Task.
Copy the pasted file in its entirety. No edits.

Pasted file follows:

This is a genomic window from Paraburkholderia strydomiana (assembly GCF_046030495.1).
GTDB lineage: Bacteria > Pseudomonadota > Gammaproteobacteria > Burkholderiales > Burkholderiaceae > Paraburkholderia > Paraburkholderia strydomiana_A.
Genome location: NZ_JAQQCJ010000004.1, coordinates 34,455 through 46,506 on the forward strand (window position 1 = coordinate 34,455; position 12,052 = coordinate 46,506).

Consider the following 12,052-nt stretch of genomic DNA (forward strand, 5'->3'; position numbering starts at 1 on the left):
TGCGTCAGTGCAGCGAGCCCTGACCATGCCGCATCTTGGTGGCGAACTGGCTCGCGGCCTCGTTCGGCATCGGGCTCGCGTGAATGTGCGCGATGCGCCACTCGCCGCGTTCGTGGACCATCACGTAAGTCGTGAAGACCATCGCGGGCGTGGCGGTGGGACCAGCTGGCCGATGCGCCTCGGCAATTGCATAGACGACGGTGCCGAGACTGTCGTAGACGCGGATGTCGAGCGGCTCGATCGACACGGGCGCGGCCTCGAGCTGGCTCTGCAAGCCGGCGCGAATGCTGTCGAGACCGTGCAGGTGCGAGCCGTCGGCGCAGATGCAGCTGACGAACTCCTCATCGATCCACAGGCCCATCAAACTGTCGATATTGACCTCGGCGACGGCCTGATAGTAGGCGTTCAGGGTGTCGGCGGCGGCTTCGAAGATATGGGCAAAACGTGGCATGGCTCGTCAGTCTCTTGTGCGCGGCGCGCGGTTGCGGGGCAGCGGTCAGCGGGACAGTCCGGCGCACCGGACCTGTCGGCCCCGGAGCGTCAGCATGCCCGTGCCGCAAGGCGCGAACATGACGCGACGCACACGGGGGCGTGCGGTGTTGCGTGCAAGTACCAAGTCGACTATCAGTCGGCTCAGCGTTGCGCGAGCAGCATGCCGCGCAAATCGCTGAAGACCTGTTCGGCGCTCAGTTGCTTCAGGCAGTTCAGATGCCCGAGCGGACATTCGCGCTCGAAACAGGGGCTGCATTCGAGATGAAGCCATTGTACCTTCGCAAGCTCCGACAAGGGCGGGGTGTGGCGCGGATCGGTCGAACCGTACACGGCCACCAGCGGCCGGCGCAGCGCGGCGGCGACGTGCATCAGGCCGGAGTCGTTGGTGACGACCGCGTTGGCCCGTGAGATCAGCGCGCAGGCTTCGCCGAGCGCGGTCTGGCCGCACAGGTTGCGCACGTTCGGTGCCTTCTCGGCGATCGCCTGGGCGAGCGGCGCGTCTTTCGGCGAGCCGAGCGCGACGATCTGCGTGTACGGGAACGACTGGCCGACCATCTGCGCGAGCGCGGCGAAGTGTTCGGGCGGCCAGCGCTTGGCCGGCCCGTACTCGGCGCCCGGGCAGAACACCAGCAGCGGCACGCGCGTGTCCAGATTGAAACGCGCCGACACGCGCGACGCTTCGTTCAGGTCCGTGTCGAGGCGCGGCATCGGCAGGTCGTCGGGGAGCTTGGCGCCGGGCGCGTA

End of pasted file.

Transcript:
This is a genomic window from Paraburkholderia strydomiana (assembly GCF_046030495.1).
GTDB lineage: Bacteria > Pseudomonadota > Gammaproteobacteria > Burkholderiales > Burkholderiaceae > Paraburkholderia > Paraburkholderia strydomiana_A.
Genome location: NZ_JAQQCJ010000004.1, coordinates 34,455 through 46,506 on the forward strand (window position 1 = coordinate 34,455; position 12,052 = coordinate 46,506).

Consider the following 12,052-nt stretch of genomic DNA (forward strand, 5'->3'; position numbering starts at 1 on the left):
TGCGTCAGTGCAGCGAGCCCTGACCATGCCGCATCTTGGTGGCGAACTGGCTCGCGGCCTCGTTCGGCATCGGGCTCGCGTGAATGTGCGCGATGCGCCACTCGCCGCGTTCGTGGACCATCACGTAAGTCGTGAAGACCATCGCGGGCGTGGCGGTGGGACCAGCTGGCCGATGCGCCTCGGCAATTGCATAGACGACGGTGCCGAGACTGTCGTAGACGCGGATGTCGAGCGGCTCGATCGACACGGGCGCGGCCTCGAGCTGGCTCTGCAAGCCGGCGCGAATGCTGTCGAGACCGTGCAGGTGCGAGCCGTCGGCGCAGATGCAGCTGACGAACTCCTCATCGATCCACAGGCCCATCAAACTGTCGATATTGACCTCGGCGACGGCCTGATAGTAGGCGTTCAGGGTGTCGGCGGCGGCTTCGAAGATATGGGCAAAACGTGGCATGGCTCGTCAGTCTCTTGTGCGCGGCGCGCGGTTGCGGGGCAGCGGTCAGCGGGACAGTCCGGCGCACCGGACCTGTCGGCCCCGGAGCGTCAGCATGCCCGTGCCGCAAGGCGCGAACATGACGCGACGCACACGGGGGCGTGCGGTGTTGCGTGCAAGTACCAAGTCGACTATCAGTCGGCTCAGCGTTGCGCGAGCAGCATGCCGCGCAAATCGCTGAAGACCTGTTCGGCGCTCAGTTGCTTCAGGCAGTTCAGATGCCCGAGCGGACATTCGCGCTCGAAACAGGGGCTGCATTCGAGATGAAGCCATTGTACCTTCGCAAGCTCCGACAAGGGCGGGGTGTGGCGCGGATCGGTCGAACCGTACACGGCCACCAGCGGCCGGCGCAGCGCGGCGGCGACGTGCATCAGGCCGGAGTCGTTGGTGACGACCGCGTTGGCCCGTGAGATCAGCGCGCAGGCTTCGCCGAGCGCGGTCTGGCCGCACAGGTTGCGCACGTTCGGTGCCTTCTCGGCGATCGCCTGGGCGAGCGGCGCGTCTTTCGGCGAGCCGAGCGCGACGATCTGCGTGTACGGGAACGACTGGCCGACCATCTGCGCGAGCGCGGCGAAGTGTTCGGGCGGCCAGCGCTTGGCCGGCCCGTACTCGGCGCCCGGGCAGAACACCAGCAGCGGCACGCGCGTGTCCAGATTGAAACGCGCCGACACGCGCGACGCTTCGTTCAGGTCCGTGTCGAGGCGCGGCATCGGCAGGTCGTCGGGGAGCTTGGCGCCGGGCGCGTA